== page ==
Sunday, 17 June 2007

Learning questionnaire

Design a short questionnaire/inventory which you could use with students at the beginning of a course to raise their awareness of their assumptions about learning a language and/or their reactions to past learning experiences.
I don't know who to give credit for this idea because I'm sure I took it from one of my teachers, but to be honest, I don't know who. But the point is that I use this activity with my students at the beginning of the course to know more or less where they are standing and to get to know them. The name of the activity is "coat of arms" and as the name says it, it's a drawing of a coat of arms divided into 5 sections. There I write different things but just to give you an example: 1. Me (so they have to tell me or write something about them), 2. My family (idem but with the family), 3. Favourite Place, 4. Hobby, 5. English Experience.
This activity is like the springboard because after or during the activity, I ask different questions and also check how they want to learn and what they expect for the rest of the year.
I also work with photocopies from books that have kind of questionnaires or inventories where students have to tick what they like, the way they learn or the way they would like to learn.
It is very important to show students they have different ways in which they can learn and if we teach them that, they will have more possibilities to learn on their own (at home with homework or when they need to study for English or other subjects).
And what about you? Do you have activities to share with me?
Hedge, Tricia (2001); A Framework for Teaching and Learning; chapter 3(Discussion projects and topics # 4- p. 103); O.U.P.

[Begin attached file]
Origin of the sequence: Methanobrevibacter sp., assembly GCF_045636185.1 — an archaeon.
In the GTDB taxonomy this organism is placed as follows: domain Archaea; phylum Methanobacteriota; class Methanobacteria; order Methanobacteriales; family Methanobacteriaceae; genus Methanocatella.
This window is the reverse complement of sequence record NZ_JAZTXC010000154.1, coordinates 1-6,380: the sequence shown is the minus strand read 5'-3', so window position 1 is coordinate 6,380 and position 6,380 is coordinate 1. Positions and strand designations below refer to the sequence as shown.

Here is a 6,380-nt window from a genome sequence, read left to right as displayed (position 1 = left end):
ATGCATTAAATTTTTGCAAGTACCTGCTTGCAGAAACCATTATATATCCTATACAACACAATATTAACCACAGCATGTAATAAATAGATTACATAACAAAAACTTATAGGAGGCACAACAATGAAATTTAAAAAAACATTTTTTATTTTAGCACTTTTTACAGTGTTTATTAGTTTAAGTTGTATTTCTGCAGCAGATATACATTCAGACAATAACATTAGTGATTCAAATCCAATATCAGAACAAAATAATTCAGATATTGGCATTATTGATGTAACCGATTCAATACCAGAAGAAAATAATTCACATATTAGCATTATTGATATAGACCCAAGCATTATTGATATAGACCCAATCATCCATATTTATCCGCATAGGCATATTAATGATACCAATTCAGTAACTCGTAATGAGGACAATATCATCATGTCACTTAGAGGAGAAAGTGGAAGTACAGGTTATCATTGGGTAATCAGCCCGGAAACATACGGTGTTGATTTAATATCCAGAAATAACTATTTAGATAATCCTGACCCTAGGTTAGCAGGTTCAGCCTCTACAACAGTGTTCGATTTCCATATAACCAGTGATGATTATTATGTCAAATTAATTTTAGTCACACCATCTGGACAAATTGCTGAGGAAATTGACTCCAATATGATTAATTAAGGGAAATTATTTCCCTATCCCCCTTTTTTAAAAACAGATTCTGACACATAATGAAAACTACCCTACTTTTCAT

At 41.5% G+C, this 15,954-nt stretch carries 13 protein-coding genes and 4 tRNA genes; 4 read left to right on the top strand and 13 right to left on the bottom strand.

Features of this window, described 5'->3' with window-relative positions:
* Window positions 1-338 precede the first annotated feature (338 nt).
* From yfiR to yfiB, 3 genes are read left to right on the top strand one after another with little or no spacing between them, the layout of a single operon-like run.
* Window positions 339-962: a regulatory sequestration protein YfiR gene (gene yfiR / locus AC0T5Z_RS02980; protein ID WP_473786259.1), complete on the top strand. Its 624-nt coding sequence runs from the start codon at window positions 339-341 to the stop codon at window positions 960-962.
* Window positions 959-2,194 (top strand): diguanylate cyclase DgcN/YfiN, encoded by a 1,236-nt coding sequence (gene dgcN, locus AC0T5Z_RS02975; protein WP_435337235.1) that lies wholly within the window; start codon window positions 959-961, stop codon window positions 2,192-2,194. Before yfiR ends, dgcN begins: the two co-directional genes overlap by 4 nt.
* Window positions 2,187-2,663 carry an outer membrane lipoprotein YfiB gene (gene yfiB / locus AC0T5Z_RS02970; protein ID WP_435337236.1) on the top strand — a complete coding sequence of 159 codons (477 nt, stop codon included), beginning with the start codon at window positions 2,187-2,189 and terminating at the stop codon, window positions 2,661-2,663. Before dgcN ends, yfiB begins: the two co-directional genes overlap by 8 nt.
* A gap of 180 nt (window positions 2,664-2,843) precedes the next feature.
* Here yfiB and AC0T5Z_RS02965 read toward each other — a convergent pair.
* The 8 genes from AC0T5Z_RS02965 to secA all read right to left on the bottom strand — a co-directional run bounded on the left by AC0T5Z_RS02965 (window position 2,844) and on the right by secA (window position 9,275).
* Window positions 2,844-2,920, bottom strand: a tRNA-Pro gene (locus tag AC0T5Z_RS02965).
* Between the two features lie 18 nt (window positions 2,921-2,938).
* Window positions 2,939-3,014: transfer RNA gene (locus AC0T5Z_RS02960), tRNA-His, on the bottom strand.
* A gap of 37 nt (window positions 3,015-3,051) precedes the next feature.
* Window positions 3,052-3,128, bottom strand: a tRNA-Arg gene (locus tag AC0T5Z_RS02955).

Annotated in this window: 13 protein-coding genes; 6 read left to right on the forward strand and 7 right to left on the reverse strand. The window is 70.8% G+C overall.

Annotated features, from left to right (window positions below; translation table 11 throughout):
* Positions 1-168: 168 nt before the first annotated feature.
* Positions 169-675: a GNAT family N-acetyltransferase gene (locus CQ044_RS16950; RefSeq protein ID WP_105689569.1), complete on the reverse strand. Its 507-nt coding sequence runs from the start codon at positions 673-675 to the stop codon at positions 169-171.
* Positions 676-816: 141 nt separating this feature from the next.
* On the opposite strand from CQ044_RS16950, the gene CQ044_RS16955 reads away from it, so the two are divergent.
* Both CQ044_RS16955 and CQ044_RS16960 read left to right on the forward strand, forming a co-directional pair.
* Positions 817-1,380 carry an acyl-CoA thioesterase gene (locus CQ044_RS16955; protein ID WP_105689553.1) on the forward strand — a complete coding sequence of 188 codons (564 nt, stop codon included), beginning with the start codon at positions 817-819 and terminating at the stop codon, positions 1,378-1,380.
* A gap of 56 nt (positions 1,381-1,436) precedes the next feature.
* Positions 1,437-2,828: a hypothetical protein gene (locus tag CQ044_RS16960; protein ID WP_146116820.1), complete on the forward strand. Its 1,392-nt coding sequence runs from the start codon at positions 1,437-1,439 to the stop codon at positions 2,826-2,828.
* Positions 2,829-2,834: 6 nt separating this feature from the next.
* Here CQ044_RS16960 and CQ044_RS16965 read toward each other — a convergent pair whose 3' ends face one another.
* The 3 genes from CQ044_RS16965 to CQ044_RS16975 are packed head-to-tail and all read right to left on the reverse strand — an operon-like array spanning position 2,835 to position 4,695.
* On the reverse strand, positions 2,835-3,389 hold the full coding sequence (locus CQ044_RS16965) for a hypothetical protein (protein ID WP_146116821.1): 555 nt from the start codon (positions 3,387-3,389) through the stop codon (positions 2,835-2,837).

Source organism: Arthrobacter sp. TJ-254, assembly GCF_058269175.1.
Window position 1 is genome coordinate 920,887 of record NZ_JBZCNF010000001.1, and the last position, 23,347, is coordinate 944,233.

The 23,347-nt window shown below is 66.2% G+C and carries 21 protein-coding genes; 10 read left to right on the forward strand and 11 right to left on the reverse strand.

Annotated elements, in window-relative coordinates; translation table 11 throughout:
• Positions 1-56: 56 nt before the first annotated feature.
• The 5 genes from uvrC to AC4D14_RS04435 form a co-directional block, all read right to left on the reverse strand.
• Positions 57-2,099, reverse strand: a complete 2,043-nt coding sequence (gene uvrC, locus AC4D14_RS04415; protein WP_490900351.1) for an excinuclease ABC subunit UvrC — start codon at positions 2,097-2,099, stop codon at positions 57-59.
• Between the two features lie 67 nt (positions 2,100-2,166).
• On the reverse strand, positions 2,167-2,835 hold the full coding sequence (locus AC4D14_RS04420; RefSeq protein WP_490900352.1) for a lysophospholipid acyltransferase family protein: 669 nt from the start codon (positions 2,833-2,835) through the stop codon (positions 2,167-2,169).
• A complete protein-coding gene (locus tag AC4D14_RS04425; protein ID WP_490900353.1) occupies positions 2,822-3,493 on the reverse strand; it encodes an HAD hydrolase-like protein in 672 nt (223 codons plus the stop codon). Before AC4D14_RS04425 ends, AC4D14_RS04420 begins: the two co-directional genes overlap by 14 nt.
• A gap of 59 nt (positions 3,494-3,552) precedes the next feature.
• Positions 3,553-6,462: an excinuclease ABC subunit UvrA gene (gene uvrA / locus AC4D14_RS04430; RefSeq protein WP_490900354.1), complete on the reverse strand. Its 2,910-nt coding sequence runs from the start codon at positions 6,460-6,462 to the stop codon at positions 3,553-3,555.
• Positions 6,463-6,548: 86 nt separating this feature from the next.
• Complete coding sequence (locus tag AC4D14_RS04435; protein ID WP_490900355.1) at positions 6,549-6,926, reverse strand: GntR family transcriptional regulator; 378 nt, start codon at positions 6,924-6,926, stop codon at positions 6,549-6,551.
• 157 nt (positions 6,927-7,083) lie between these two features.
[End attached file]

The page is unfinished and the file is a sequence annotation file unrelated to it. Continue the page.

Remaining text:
Learner training

To what extent have the concepts of self-direction or learner training influenced your own ELT situation? Do you think the implications they hold for institutional practice are desirable or possible, and what are the practical constraints?
Before starting the Teacher Training College I used to teach at an institute and at home. I thought I taught beautifully because I gave my students everything and lots of grammar and exercises. But when I started learning how to teach, it changed my life completely.
These concepts, self-direction and learner training, have changed the way I teach because, nowadays, I start from my student's needs so classes are suited for them and not just for me.
I believe that this is possible to be applied as long as the number of students and the institution allow you. the problem sometimes lays on the institution when they think we have to follow the syllabus and that's it, without thinking about quality learning but only on the "quantity" of exposure.

Hedge, Tricia (2001); A Framework for Teaching and Learning; chapter 3(Discussion projects and topics # 9 - p. 103); O.U.P.

Friday, 1 June 2007

Groupwork in the communicative classroom

Hedge (2001) lists the following reasons for using pairwork and groupwork in the communicative classroom:

  • It motivates students to work in face to face encounters in the classroom.
  • It increases opportunities for practicing the language.
  • It enables students to take risks with the language and to see if they can negotiate meaning.
  • It gives students the opportunity to monitor how well they understand and are understood.

I agree with all of the reasons but I believe items C and D are the most important ones.

I think some students like this kind of activities because they can play and have fun and if they enjoy doing an exercise, they learn more. That would be another reason.

The disadvantages are that sometimes students don’t behave or speak in their mother tongue and complete the charts but in their mother tongue so the purpose of the activity is ruined.

I think there should be conditions to follow so students can profit from the activity. One of the conditions, for example, should be to speak in English when working or maybe telling them they can say 3 things in their mother tongue but not more than that, so they have to choose when to use their mother tongue and then switch back to English.


Hedge, Tricia (2001); Teaching and Learning in the Language Classroom; chapter 2 (Discussion projects and topics # 6 - p. 73); O.U.P.